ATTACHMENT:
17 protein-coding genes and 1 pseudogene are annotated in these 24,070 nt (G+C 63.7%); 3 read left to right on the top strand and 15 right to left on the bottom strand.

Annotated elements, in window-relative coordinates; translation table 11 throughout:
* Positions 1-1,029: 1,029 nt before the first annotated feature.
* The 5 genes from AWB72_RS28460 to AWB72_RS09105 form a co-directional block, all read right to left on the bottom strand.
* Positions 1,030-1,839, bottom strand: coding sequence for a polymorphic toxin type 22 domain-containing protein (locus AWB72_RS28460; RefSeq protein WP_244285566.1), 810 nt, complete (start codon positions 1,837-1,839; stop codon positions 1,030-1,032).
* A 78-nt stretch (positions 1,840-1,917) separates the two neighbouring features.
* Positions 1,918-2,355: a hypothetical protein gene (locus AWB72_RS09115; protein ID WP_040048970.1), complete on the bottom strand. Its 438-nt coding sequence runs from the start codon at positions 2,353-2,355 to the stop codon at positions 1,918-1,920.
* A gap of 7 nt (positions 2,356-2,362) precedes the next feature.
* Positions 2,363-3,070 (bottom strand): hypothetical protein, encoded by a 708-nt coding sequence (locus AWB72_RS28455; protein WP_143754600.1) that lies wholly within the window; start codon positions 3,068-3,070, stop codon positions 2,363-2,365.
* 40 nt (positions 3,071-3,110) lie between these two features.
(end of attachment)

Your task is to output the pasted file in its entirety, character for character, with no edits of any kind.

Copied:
17 protein-coding genes and 1 pseudogene are annotated in these 24,070 nt (G+C 63.7%); 3 read left to right on the top strand and 15 right to left on the bottom strand.

Annotated elements, in window-relative coordinates; translation table 11 throughout:
* Positions 1-1,029: 1,029 nt before the first annotated feature.
* The 5 genes from AWB72_RS28460 to AWB72_RS09105 form a co-directional block, all read right to left on the bottom strand.
* Positions 1,030-1,839, bottom strand: coding sequence for a polymorphic toxin type 22 domain-containing protein (locus AWB72_RS28460; RefSeq protein WP_244285566.1), 810 nt, complete (start codon positions 1,837-1,839; stop codon positions 1,030-1,032).
* A 78-nt stretch (positions 1,840-1,917) separates the two neighbouring features.
* Positions 1,918-2,355: a hypothetical protein gene (locus AWB72_RS09115; protein ID WP_040048970.1), complete on the bottom strand. Its 438-nt coding sequence runs from the start codon at positions 2,353-2,355 to the stop codon at positions 1,918-1,920.
* A gap of 7 nt (positions 2,356-2,362) precedes the next feature.
* Positions 2,363-3,070 (bottom strand): hypothetical protein, encoded by a 708-nt coding sequence (locus AWB72_RS28455; protein WP_143754600.1) that lies wholly within the window; start codon positions 3,068-3,070, stop codon positions 2,363-2,365.
* 40 nt (positions 3,071-3,110) lie between these two features.